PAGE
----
Liana was only six weeks younger than my tender-hearted daughter, Kellie. I am thankful that God put Roma into a home with three older siblings, and especially an older sister who had not yet left for college, who is beautiful, who doted on him, who read him stories and played games with him, and gave him candy. Not a substitute for Liana, but a reminder from a Loving God who provides for our needs.  

For the first three years, home visits were required and paperwork sent back to Russia, to document Roma's well-being. I requested, at every home visit, that the officials in Russia please get word to Liana that Roma was loved and thriving. I watched as the social worker wrote the request in her notes, every three months, as she pronounced that Roma was bonding well and in good health.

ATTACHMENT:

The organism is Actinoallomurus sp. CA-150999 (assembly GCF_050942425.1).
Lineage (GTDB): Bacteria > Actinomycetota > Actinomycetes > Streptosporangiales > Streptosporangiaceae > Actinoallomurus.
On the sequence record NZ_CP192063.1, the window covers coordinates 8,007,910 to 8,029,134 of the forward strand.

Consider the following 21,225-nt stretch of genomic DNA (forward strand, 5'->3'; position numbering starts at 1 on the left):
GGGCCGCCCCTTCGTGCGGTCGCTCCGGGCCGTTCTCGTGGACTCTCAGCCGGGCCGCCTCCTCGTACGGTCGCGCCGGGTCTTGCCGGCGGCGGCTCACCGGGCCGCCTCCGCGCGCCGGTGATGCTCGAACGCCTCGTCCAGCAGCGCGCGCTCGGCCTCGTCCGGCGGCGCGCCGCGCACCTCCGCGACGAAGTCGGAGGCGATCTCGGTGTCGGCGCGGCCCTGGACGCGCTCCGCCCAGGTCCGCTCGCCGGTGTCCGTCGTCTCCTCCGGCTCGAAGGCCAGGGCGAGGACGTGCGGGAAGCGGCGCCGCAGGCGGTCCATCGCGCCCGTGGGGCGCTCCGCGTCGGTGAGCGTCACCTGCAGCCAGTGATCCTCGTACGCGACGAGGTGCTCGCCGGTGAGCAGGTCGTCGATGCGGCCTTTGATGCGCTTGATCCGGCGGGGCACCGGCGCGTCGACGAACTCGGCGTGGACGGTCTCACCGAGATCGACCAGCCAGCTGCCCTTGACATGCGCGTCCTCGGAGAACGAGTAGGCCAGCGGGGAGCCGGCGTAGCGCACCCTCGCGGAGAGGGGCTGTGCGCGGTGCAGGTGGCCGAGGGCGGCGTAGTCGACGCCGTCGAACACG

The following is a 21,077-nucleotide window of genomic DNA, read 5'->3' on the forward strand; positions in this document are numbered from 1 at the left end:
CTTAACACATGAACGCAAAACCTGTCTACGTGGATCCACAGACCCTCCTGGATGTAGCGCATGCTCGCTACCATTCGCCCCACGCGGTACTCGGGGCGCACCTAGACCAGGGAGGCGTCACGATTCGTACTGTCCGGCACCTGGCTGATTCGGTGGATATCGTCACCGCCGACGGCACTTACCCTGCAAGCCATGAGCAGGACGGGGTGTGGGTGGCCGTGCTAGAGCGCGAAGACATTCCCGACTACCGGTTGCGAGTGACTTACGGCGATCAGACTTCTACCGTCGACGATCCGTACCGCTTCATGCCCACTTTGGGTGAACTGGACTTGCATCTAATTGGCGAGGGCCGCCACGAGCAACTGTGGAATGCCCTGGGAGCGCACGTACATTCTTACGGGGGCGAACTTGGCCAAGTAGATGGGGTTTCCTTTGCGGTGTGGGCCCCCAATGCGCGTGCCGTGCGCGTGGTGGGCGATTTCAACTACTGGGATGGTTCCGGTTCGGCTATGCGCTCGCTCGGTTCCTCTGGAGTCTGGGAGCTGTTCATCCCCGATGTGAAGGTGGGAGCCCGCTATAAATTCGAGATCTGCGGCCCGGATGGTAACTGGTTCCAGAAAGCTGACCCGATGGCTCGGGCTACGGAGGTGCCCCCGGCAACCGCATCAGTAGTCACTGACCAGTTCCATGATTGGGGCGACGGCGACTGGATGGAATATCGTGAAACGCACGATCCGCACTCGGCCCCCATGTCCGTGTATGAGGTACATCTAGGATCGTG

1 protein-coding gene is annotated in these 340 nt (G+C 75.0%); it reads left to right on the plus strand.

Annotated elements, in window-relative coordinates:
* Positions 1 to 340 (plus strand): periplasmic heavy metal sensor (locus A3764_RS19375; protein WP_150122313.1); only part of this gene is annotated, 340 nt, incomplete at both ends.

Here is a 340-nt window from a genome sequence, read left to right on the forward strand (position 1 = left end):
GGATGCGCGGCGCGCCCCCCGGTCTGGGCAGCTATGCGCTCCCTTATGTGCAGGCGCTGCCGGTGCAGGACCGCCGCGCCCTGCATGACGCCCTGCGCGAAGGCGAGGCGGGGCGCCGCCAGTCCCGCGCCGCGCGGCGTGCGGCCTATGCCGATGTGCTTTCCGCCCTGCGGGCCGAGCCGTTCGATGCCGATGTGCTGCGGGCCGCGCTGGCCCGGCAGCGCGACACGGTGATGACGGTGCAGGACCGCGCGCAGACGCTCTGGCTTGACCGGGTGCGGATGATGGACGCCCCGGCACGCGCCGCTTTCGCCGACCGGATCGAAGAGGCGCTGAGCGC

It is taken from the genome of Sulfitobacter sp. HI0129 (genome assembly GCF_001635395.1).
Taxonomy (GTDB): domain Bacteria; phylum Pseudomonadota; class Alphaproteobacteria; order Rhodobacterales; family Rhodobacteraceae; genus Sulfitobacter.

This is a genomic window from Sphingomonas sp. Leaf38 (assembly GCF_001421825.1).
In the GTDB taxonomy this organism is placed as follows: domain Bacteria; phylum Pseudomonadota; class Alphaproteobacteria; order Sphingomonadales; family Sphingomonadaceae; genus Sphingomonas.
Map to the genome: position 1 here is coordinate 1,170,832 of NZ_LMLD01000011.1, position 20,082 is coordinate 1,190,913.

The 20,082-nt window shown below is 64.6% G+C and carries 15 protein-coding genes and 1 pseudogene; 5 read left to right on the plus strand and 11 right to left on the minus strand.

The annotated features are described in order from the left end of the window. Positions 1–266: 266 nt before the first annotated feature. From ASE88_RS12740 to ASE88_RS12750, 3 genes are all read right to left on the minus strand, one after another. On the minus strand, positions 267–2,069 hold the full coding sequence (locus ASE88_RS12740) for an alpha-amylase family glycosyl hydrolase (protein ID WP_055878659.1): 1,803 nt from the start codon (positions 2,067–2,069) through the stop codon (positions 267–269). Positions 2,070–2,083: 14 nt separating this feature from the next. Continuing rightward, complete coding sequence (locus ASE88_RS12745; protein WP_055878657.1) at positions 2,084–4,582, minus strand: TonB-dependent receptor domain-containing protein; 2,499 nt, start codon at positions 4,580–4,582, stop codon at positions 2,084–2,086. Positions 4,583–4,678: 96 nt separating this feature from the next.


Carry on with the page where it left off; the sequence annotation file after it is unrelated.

A few years ago, I registered with several adoption groups whose purpose is to find family members lost through adoption. Separating children from their families causes trauma. I worried about Liana, as well as Roma. Some children never recover.  We had been so naive at the beginning. We believed we could love Roma enough for any pain of lost family to heal. Roma seemed to be thriving. He is, by nature, a happy-go-lucky child. He was distracted with many activities of his own choosing. He seemed eager to embrace his new life. Roma appeared to be ready to close the heavy door on the previous chapter of his past. I, on the other hand, was unable to shut that door completely.

As he grew, he didn't want to talk about Liana anymore, and didn't want me to mention her name either. Was it too painful?